Trust, from both customers and investors, is the most important currency for financial services companies. A breach of trust can break a bank, while maintaining trust leads to long-term success. At its core, financial services customers expect their banking institutions to protect their money and their information. And it starts with the most basic of 21st century communications – email. So how are the globe’s leading financial institutions doing?
The good news is that the five largest banks in the U.S. are deploying the Domain-based Message Authentication, Reporting & Conformance (DMARC) email security protocol to prevent their brands from being hijacked and protect consumers from data theft, according to a new study from the Global Cyber Alliance (GCA).
However, there is still much more work to be done.
DMARC deployment around the world
Only 11 of the top 50 U.S. banks and just 9 of the 50 largest European banks have deployed DMARC to block spoofed emails or have them marked as spam. Further, NONE of the 50 fastest growing independent banks in the U.S. use DMARC at all.
An additional 22 banks out of the top 50 in the U.S. and 10 out of the top 50 in Europe have not fully deployed DMARC, preventing those organizations from gaining the benefits of DMARC. Reasons for this can vary, including that a bank is only beginning the process of DMARC implementation.
“We have tested and used DMARC in monitoring mode and are moving into “reject” mode to protect the more than 60 million emails we distribute monthly,” said Troels Oerting, Group Chief Security Officer, Group CISO for Barclays Plc. “We need more companies to deploy DMARC to strengthen the ecosystem. I call on my peers across the financial sector and other industries to implement DMARC as part of email security and anti-phishing efforts.”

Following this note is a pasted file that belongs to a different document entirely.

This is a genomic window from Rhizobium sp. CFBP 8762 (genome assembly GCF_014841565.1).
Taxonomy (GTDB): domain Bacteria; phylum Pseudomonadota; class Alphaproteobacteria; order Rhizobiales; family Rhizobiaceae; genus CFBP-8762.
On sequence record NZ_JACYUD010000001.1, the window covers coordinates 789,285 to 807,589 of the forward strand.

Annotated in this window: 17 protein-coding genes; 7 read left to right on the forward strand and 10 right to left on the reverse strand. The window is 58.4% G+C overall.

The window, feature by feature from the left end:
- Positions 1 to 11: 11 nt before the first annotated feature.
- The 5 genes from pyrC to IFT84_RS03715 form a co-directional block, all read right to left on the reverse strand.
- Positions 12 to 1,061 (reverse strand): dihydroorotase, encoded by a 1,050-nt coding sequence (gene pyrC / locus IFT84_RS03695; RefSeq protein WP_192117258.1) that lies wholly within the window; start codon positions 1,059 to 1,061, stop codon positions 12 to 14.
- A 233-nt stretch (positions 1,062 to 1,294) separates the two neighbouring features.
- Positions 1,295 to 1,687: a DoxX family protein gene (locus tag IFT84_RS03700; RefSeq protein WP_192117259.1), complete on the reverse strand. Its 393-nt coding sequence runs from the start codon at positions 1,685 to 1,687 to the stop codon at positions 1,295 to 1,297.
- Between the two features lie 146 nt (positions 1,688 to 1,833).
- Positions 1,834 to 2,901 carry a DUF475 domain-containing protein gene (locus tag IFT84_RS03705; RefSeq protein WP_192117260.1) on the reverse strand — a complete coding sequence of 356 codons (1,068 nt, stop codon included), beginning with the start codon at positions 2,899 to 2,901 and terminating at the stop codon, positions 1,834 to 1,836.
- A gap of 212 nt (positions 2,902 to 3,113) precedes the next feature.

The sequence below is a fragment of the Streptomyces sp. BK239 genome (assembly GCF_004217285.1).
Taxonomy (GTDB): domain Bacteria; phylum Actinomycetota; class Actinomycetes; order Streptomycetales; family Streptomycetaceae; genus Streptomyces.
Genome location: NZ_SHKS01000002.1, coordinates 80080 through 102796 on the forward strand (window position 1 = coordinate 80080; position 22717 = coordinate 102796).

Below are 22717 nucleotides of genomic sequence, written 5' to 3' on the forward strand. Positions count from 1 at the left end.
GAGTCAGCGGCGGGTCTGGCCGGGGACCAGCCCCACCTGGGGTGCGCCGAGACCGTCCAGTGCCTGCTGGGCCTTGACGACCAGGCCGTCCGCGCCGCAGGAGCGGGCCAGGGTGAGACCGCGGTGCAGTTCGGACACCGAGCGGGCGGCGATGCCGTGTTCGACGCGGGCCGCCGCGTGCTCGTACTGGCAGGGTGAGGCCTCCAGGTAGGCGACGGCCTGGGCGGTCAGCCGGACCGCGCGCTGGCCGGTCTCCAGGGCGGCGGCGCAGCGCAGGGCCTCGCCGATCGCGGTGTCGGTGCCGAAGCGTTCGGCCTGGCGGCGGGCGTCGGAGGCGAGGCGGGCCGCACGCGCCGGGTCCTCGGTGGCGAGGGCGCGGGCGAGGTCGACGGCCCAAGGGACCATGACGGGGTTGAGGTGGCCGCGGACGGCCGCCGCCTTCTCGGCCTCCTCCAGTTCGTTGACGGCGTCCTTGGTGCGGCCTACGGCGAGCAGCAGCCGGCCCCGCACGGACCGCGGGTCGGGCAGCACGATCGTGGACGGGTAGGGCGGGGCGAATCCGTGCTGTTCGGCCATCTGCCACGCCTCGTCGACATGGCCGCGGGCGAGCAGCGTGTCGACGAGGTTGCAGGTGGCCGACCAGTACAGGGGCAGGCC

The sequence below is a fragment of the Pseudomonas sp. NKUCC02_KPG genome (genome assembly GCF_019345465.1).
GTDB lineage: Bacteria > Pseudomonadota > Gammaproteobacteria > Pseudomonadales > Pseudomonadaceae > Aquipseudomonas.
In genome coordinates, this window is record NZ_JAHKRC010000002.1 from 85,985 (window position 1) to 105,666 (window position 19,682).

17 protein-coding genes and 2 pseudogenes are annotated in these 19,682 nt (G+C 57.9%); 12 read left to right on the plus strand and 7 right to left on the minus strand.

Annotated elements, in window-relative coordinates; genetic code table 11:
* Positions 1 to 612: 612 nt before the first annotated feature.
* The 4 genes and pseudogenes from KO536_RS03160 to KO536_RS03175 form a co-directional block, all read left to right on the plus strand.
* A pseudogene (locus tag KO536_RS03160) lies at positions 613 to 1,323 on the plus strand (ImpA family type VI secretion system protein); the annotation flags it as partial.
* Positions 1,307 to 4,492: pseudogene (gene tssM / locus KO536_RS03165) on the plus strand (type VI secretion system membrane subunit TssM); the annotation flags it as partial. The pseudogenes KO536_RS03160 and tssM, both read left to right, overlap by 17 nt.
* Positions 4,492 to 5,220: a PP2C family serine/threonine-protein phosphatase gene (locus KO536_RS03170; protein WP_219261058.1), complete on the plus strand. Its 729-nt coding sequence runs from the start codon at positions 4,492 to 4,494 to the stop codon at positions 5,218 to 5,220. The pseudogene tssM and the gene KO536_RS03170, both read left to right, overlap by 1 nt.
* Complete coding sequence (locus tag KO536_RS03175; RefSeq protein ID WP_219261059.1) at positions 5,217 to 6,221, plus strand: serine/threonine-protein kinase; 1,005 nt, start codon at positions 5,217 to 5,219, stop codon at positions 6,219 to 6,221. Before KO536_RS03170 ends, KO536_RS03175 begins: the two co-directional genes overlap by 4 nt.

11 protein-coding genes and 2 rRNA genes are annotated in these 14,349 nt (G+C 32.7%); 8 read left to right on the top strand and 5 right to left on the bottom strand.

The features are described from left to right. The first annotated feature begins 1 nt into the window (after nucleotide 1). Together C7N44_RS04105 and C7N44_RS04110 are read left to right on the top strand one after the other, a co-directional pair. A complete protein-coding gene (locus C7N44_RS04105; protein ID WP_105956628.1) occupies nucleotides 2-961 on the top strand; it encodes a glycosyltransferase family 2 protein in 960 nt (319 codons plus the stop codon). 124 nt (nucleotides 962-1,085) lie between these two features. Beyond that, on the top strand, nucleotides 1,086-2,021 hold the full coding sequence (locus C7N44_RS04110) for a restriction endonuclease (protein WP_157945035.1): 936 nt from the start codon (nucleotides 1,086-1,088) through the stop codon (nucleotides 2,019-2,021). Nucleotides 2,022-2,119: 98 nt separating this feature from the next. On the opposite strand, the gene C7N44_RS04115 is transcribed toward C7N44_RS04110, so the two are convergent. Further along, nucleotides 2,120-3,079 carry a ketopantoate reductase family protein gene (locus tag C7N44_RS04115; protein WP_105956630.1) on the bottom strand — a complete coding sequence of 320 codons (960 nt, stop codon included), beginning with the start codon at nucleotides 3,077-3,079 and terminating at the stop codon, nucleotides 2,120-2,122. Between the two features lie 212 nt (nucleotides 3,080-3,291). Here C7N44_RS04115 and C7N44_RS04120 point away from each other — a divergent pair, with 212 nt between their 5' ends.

Banks and DMARC
Banks that deploy DMARC can stop spammers and phishers from using an organization’s name to trick unsuspecting customers and conduct cyber attacks. DMARC provides insight into any attempts to spam, phish or spear-phish using an organization’s brand or name. DMARC is supported by 85 percent of consumer email inboxes in the United States (including Gmail, Yahoo, Microsoft, etc.) and more than 2.5 billion email inboxes worldwide.
“At U.S. Bank, we work to earn the trust of customers every day,” said Jenny Menna, Senior Vice President and Cybersecurity Partnership Executive at U.S. Bank. “U.S. Bank utilizes DMARC, and I always recommend that our clients consider implementing DMARC to protect their brand and their clients.”
“DMARC prevents the hijacking of a company’s brand, protecting its reputation and its relationships with customers and investors,” said Philip Reitinger, President and CEO of GCA. “DMARC is proven, and it is free. Deployment is quite simple for many small and medium-size organizations, and reasonable for large organizations especially given the significant return on investment. If a customer can’t trust your email correspondence, they will be looking elsewhere rather quickly.”